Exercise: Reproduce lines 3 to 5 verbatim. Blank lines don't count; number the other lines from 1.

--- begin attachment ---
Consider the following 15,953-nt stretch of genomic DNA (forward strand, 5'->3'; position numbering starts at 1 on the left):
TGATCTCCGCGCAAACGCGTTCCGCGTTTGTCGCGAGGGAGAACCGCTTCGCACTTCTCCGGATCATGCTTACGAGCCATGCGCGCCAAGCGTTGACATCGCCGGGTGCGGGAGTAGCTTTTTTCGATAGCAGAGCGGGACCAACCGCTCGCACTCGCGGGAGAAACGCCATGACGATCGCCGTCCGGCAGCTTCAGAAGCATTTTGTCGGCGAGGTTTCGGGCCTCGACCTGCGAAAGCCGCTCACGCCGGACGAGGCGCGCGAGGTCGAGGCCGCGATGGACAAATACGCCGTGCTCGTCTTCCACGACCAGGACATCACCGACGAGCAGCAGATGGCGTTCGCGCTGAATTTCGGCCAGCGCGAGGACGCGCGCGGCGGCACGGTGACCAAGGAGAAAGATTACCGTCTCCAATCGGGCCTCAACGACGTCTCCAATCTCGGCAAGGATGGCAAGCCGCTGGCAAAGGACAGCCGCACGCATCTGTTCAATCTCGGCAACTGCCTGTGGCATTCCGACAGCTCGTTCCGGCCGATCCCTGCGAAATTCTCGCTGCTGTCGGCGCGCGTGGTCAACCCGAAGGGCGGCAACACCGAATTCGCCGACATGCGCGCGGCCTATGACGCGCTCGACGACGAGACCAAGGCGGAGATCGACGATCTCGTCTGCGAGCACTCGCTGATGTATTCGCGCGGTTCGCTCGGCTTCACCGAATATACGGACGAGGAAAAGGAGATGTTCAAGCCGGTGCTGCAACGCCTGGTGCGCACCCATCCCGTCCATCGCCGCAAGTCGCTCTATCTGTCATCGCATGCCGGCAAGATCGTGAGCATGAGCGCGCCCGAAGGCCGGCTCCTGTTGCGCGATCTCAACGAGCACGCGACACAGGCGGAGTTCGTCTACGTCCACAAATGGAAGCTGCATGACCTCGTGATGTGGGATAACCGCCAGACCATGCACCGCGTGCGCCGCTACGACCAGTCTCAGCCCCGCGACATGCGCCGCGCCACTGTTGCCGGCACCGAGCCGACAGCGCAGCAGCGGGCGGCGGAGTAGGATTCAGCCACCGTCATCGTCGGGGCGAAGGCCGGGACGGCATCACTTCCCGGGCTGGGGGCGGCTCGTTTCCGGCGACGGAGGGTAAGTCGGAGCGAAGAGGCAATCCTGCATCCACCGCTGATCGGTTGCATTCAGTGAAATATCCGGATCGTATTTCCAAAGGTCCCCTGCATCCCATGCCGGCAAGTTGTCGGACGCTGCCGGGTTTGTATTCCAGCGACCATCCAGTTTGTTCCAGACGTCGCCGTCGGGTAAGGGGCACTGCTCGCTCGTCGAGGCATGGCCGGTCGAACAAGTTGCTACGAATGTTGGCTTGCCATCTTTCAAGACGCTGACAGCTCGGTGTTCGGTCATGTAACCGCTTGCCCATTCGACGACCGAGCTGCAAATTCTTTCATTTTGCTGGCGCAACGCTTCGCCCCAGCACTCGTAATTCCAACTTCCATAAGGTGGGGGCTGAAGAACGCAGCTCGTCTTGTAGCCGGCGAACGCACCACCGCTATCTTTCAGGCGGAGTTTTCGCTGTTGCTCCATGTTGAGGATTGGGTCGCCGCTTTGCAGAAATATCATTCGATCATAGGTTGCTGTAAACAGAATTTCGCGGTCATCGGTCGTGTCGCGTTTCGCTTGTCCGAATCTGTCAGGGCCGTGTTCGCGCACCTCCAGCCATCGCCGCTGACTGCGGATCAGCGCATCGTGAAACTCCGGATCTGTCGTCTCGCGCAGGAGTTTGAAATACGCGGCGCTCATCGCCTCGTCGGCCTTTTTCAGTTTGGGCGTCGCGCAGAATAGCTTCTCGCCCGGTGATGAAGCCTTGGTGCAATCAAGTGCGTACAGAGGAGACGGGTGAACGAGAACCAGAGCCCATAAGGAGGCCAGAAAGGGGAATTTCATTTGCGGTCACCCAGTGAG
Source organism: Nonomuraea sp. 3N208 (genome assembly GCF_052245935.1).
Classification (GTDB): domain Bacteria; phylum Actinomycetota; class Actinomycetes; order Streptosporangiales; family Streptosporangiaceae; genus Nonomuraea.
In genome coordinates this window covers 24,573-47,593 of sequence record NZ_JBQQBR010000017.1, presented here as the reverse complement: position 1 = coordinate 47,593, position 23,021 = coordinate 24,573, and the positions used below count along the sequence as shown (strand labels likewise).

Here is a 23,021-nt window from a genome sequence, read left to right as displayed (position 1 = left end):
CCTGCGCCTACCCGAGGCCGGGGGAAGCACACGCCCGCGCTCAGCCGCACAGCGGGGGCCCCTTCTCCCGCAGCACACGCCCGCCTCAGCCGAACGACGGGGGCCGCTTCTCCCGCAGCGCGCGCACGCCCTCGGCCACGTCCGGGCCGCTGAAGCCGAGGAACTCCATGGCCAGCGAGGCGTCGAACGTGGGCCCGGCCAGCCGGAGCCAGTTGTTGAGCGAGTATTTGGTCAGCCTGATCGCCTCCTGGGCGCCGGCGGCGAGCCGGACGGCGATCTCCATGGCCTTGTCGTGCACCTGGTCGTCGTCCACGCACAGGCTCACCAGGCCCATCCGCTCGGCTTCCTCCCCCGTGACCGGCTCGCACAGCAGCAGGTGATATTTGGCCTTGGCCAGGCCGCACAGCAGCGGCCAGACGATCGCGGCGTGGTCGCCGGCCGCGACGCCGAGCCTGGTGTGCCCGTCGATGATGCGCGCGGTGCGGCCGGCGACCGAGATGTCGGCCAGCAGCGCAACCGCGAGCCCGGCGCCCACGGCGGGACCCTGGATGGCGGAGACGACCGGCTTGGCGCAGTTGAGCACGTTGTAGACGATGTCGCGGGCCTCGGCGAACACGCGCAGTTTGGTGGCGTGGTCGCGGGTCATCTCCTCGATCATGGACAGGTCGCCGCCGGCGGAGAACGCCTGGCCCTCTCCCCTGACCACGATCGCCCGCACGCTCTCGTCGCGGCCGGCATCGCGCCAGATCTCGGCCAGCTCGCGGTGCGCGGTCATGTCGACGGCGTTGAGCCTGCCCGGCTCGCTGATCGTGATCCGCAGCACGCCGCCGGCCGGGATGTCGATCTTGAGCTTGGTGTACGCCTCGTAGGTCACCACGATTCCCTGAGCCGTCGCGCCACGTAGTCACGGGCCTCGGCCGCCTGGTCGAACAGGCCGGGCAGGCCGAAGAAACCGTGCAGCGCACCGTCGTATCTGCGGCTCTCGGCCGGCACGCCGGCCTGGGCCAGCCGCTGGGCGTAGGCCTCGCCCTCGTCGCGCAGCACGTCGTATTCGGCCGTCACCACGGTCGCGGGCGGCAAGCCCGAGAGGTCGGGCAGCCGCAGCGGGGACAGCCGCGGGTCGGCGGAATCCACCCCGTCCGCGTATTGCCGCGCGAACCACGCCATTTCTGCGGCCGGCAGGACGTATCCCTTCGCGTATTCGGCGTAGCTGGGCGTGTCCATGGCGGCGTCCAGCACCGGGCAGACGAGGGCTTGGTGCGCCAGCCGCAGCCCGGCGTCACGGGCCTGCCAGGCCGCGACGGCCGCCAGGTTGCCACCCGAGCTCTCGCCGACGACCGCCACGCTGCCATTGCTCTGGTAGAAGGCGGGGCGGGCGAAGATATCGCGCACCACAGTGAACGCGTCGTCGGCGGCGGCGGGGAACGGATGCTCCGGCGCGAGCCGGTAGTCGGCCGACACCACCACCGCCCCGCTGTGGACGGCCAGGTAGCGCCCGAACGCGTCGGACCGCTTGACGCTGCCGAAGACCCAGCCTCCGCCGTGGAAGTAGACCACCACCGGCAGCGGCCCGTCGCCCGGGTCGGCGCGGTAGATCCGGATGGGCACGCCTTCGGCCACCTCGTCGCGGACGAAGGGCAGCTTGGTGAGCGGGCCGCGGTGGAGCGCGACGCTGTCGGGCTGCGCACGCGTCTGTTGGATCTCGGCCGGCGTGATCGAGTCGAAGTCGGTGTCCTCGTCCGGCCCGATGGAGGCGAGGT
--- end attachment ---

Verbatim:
Source organism: Nonomuraea sp. 3N208 (genome assembly GCF_052245935.1).
Classification (GTDB): domain Bacteria; phylum Actinomycetota; class Actinomycetes; order Streptosporangiales; family Streptosporangiaceae; genus Nonomuraea.
In genome coordinates this window covers 24,573-47,593 of sequence record NZ_JBQQBR010000017.1, presented here as the reverse complement: position 1 = coordinate 47,593, position 23,021 = coordinate 24,573, and the positions used below count along the sequence as shown (strand labels likewise).